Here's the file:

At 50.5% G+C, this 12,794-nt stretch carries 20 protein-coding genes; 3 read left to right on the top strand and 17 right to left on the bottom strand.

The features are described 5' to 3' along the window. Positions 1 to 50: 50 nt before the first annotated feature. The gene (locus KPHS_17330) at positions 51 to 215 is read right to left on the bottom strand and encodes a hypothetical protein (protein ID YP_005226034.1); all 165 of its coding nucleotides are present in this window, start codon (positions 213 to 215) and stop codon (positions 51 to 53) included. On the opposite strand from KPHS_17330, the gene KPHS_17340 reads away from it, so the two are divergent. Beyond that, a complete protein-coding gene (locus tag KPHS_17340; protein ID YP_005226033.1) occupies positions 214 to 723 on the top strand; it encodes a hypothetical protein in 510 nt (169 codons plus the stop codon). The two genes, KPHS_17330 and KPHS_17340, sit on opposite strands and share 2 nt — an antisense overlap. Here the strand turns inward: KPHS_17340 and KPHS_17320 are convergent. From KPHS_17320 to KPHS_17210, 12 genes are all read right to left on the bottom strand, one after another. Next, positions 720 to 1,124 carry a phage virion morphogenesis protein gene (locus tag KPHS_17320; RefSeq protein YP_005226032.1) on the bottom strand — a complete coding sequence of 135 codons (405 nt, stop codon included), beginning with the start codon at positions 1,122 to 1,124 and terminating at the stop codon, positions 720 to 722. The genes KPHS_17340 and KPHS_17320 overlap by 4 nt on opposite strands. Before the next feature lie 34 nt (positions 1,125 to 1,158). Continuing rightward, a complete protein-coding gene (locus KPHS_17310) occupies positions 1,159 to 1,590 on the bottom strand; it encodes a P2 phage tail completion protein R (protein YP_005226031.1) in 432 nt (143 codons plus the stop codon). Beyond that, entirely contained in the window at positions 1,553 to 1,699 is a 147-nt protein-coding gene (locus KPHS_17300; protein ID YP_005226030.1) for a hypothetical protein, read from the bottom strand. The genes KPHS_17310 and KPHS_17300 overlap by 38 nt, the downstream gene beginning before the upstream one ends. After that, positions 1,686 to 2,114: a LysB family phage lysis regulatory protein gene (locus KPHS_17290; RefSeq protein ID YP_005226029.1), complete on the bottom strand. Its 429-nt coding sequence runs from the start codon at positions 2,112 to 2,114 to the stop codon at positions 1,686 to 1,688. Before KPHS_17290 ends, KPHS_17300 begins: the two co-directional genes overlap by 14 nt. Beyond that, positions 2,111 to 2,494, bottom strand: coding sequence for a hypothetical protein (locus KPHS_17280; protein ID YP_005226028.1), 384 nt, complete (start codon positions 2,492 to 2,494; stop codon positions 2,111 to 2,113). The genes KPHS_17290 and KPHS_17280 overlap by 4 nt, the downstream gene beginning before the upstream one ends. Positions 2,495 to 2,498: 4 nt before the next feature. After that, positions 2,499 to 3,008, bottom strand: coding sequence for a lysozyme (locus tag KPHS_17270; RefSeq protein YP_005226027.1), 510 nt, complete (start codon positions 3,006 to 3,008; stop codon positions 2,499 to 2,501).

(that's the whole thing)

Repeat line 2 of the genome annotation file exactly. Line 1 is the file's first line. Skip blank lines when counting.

The features are described 5' to 3' along the window. Positions 1 to 50: 50 nt before the first annotated feature. The gene (locus KPHS_17330) at positions 51 to 215 is read right to left on the bottom strand and encodes a hypothetical protein (protein ID YP_005226034.1); all 165 of its coding nucleotides are present in this window, start codon (positions 213 to 215) and stop codon (positions 51 to 53) included. On the opposite strand from KPHS_17330, the gene KPHS_17340 reads away from it, so the two are divergent. Beyond that, a complete protein-coding gene (locus tag KPHS_17340; protein ID YP_005226033.1) occupies positions 214 to 723 on the top strand; it encodes a hypothetical protein in 510 nt (169 codons plus the stop codon). The two genes, KPHS_17330 and KPHS_17340, sit on opposite strands and share 2 nt — an antisense overlap. Here the strand turns inward: KPHS_17340 and KPHS_17320 are convergent. From KPHS_17320 to KPHS_17210, 12 genes are all read right to left on the bottom strand, one after another. Next, positions 720 to 1,124 carry a phage virion morphogenesis protein gene (locus tag KPHS_17320; RefSeq protein YP_005226032.1) on the bottom strand — a complete coding sequence of 135 codons (405 nt, stop codon included), beginning with the start codon at positions 1,122 to 1,124 and terminating at the stop codon, positions 720 to 722. The genes KPHS_17340 and KPHS_17320 overlap by 4 nt on opposite strands. Before the next feature lie 34 nt (positions 1,125 to 1,158). Continuing rightward, a complete protein-coding gene (locus KPHS_17310) occupies positions 1,159 to 1,590 on the bottom strand; it encodes a P2 phage tail completion protein R (protein YP_005226031.1) in 432 nt (143 codons plus the stop codon). Beyond that, entirely contained in the window at positions 1,553 to 1,699 is a 147-nt protein-coding gene (locus KPHS_17300; protein ID YP_005226030.1) for a hypothetical protein, read from the bottom strand. The genes KPHS_17310 and KPHS_17300 overlap by 38 nt, the downstream gene beginning before the upstream one ends. After that, positions 1,686 to 2,114: a LysB family phage lysis regulatory protein gene (locus KPHS_17290; RefSeq protein ID YP_005226029.1), complete on the bottom strand. Its 429-nt coding sequence runs from the start codon at positions 2,112 to 2,114 to the stop codon at positions 1,686 to 1,688. Before KPHS_17290 ends, KPHS_17300 begins: the two co-directional genes overlap by 14 nt. Beyond that, positions 2,111 to 2,494, bottom strand: coding sequence for a hypothetical protein (locus KPHS_17280; protein ID YP_005226028.1), 384 nt, complete (start codon positions 2,492 to 2,494; stop codon positions 2,111 to 2,113). The genes KPHS_17290 and KPHS_17280 overlap by 4 nt, the downstream gene beginning before the upstream one ends. Positions 2,495 to 2,498: 4 nt before the next feature. After that, positions 2,499 to 3,008, bottom strand: coding sequence for a lysozyme (locus tag KPHS_17270; RefSeq protein YP_005226027.1), 510 nt, complete (start codon positions 3,006 to 3,008; stop codon positions 2,499 to 2,501).